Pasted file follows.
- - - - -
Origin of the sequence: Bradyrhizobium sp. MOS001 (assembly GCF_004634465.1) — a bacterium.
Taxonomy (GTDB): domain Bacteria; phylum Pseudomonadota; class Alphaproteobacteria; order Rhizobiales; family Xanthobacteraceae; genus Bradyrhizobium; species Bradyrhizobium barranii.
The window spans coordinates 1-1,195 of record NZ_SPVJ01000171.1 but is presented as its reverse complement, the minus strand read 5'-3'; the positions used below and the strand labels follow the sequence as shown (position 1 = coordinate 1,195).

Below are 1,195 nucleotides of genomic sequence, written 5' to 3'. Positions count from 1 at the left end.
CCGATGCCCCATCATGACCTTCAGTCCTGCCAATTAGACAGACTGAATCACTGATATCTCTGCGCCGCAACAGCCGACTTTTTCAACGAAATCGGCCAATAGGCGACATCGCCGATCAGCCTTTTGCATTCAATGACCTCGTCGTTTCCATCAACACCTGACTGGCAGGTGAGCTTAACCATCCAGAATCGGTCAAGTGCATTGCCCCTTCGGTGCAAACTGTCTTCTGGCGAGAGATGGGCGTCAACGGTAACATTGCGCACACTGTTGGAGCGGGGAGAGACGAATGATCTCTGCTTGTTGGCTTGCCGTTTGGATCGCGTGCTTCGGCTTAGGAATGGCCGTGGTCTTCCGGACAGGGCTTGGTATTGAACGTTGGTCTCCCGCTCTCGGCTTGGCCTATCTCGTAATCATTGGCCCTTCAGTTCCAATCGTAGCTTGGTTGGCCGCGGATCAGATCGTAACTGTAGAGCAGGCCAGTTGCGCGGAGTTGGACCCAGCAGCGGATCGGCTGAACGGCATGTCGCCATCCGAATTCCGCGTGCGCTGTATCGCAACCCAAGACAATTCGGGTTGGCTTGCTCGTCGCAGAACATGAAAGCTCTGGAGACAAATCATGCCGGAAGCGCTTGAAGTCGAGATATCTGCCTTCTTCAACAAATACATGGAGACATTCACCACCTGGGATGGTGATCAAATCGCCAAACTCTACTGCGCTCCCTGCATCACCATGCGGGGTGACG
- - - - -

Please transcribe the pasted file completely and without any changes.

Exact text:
Origin of the sequence: Bradyrhizobium sp. MOS001 (assembly GCF_004634465.1) — a bacterium.
Taxonomy (GTDB): domain Bacteria; phylum Pseudomonadota; class Alphaproteobacteria; order Rhizobiales; family Xanthobacteraceae; genus Bradyrhizobium; species Bradyrhizobium barranii.
The window spans coordinates 1-1,195 of record NZ_SPVJ01000171.1 but is presented as its reverse complement, the minus strand read 5'-3'; the positions used below and the strand labels follow the sequence as shown (position 1 = coordinate 1,195).

Below are 1,195 nucleotides of genomic sequence, written 5' to 3'. Positions count from 1 at the left end.
CCGATGCCCCATCATGACCTTCAGTCCTGCCAATTAGACAGACTGAATCACTGATATCTCTGCGCCGCAACAGCCGACTTTTTCAACGAAATCGGCCAATAGGCGACATCGCCGATCAGCCTTTTGCATTCAATGACCTCGTCGTTTCCATCAACACCTGACTGGCAGGTGAGCTTAACCATCCAGAATCGGTCAAGTGCATTGCCCCTTCGGTGCAAACTGTCTTCTGGCGAGAGATGGGCGTCAACGGTAACATTGCGCACACTGTTGGAGCGGGGAGAGACGAATGATCTCTGCTTGTTGGCTTGCCGTTTGGATCGCGTGCTTCGGCTTAGGAATGGCCGTGGTCTTCCGGACAGGGCTTGGTATTGAACGTTGGTCTCCCGCTCTCGGCTTGGCCTATCTCGTAATCATTGGCCCTTCAGTTCCAATCGTAGCTTGGTTGGCCGCGGATCAGATCGTAACTGTAGAGCAGGCCAGTTGCGCGGAGTTGGACCCAGCAGCGGATCGGCTGAACGGCATGTCGCCATCCGAATTCCGCGTGCGCTGTATCGCAACCCAAGACAATTCGGGTTGGCTTGCTCGTCGCAGAACATGAAAGCTCTGGAGACAAATCATGCCGGAAGCGCTTGAAGTCGAGATATCTGCCTTCTTCAACAAATACATGGAGACATTCACCACCTGGGATGGTGATCAAATCGCCAAACTCTACTGCGCTCCCTGCATCACCATGCGGGGTGACG